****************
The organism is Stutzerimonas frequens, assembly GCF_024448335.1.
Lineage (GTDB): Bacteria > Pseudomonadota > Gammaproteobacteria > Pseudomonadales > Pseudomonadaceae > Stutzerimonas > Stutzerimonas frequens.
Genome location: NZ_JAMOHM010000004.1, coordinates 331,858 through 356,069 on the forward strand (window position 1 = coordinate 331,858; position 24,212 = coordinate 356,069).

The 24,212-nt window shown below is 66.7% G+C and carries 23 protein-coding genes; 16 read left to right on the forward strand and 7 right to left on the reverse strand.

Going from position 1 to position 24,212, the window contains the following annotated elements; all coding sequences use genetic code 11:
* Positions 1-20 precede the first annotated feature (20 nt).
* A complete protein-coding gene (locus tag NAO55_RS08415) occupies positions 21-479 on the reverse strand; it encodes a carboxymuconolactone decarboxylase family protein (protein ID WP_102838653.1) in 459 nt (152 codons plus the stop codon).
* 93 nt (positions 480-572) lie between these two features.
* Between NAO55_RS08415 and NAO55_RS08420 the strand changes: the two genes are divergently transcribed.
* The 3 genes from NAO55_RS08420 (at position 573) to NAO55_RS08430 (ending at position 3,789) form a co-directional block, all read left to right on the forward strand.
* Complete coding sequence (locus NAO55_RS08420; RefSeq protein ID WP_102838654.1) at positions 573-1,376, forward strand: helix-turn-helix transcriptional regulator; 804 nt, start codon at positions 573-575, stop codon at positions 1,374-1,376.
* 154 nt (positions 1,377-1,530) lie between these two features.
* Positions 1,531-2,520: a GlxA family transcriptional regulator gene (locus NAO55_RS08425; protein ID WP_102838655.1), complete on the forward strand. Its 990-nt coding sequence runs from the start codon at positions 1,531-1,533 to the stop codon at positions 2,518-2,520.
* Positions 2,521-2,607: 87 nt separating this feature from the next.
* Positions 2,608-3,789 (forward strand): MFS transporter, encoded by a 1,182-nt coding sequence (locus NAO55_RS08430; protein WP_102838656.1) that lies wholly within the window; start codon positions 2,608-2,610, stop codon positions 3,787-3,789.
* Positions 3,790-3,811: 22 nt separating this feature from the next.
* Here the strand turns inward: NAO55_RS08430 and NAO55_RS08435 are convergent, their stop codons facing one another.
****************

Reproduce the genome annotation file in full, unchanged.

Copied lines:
The organism is Stutzerimonas frequens, assembly GCF_024448335.1.
Lineage (GTDB): Bacteria > Pseudomonadota > Gammaproteobacteria > Pseudomonadales > Pseudomonadaceae > Stutzerimonas > Stutzerimonas frequens.
Genome location: NZ_JAMOHM010000004.1, coordinates 331,858 through 356,069 on the forward strand (window position 1 = coordinate 331,858; position 24,212 = coordinate 356,069).

The 24,212-nt window shown below is 66.7% G+C and carries 23 protein-coding genes; 16 read left to right on the forward strand and 7 right to left on the reverse strand.

Going from position 1 to position 24,212, the window contains the following annotated elements; all coding sequences use genetic code 11:
* Positions 1-20 precede the first annotated feature (20 nt).
* A complete protein-coding gene (locus tag NAO55_RS08415) occupies positions 21-479 on the reverse strand; it encodes a carboxymuconolactone decarboxylase family protein (protein ID WP_102838653.1) in 459 nt (152 codons plus the stop codon).
* 93 nt (positions 480-572) lie between these two features.
* Between NAO55_RS08415 and NAO55_RS08420 the strand changes: the two genes are divergently transcribed.
* The 3 genes from NAO55_RS08420 (at position 573) to NAO55_RS08430 (ending at position 3,789) form a co-directional block, all read left to right on the forward strand.
* Complete coding sequence (locus NAO55_RS08420; RefSeq protein ID WP_102838654.1) at positions 573-1,376, forward strand: helix-turn-helix transcriptional regulator; 804 nt, start codon at positions 573-575, stop codon at positions 1,374-1,376.
* 154 nt (positions 1,377-1,530) lie between these two features.
* Positions 1,531-2,520: a GlxA family transcriptional regulator gene (locus NAO55_RS08425; protein ID WP_102838655.1), complete on the forward strand. Its 990-nt coding sequence runs from the start codon at positions 1,531-1,533 to the stop codon at positions 2,518-2,520.
* Positions 2,521-2,607: 87 nt separating this feature from the next.
* Positions 2,608-3,789 (forward strand): MFS transporter, encoded by a 1,182-nt coding sequence (locus NAO55_RS08430; protein WP_102838656.1) that lies wholly within the window; start codon positions 2,608-2,610, stop codon positions 3,787-3,789.
* Positions 3,790-3,811: 22 nt separating this feature from the next.
* Here the strand turns inward: NAO55_RS08430 and NAO55_RS08435 are convergent, their stop codons facing one another.